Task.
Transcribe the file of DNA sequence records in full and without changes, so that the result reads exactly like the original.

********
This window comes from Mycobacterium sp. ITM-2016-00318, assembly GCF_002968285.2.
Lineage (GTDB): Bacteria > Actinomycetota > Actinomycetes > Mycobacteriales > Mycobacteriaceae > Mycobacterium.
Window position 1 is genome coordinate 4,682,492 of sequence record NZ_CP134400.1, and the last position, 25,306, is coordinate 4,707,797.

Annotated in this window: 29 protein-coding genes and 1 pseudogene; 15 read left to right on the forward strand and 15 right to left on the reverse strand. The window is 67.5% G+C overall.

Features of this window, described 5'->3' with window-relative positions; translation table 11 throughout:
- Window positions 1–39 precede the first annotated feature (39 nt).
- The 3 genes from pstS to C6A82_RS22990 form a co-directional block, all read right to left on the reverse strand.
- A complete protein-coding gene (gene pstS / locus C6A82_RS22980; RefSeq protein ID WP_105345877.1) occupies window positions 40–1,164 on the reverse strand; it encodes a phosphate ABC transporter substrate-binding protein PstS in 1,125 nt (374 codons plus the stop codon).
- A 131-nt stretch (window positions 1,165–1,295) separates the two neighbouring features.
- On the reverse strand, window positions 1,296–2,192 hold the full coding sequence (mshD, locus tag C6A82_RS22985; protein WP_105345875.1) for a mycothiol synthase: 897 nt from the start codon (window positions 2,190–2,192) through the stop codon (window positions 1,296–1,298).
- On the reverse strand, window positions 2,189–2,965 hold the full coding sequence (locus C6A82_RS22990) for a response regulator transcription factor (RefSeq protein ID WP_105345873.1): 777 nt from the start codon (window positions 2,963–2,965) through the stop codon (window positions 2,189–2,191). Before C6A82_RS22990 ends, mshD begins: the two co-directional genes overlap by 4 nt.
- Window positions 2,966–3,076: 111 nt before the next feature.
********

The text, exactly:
This window comes from Mycobacterium sp. ITM-2016-00318, assembly GCF_002968285.2.
Lineage (GTDB): Bacteria > Actinomycetota > Actinomycetes > Mycobacteriales > Mycobacteriaceae > Mycobacterium.
Window position 1 is genome coordinate 4,682,492 of sequence record NZ_CP134400.1, and the last position, 25,306, is coordinate 4,707,797.

Annotated in this window: 29 protein-coding genes and 1 pseudogene; 15 read left to right on the forward strand and 15 right to left on the reverse strand. The window is 67.5% G+C overall.

Features of this window, described 5'->3' with window-relative positions; translation table 11 throughout:
- Window positions 1–39 precede the first annotated feature (39 nt).
- The 3 genes from pstS to C6A82_RS22990 form a co-directional block, all read right to left on the reverse strand.
- A complete protein-coding gene (gene pstS / locus C6A82_RS22980; RefSeq protein ID WP_105345877.1) occupies window positions 40–1,164 on the reverse strand; it encodes a phosphate ABC transporter substrate-binding protein PstS in 1,125 nt (374 codons plus the stop codon).
- A 131-nt stretch (window positions 1,165–1,295) separates the two neighbouring features.
- On the reverse strand, window positions 1,296–2,192 hold the full coding sequence (mshD, locus tag C6A82_RS22985; protein WP_105345875.1) for a mycothiol synthase: 897 nt from the start codon (window positions 2,190–2,192) through the stop codon (window positions 1,296–1,298).
- On the reverse strand, window positions 2,189–2,965 hold the full coding sequence (locus C6A82_RS22990) for a response regulator transcription factor (RefSeq protein ID WP_105345873.1): 777 nt from the start codon (window positions 2,963–2,965) through the stop codon (window positions 2,189–2,191). Before C6A82_RS22990 ends, mshD begins: the two co-directional genes overlap by 4 nt.
- Window positions 2,966–3,076: 111 nt before the next feature.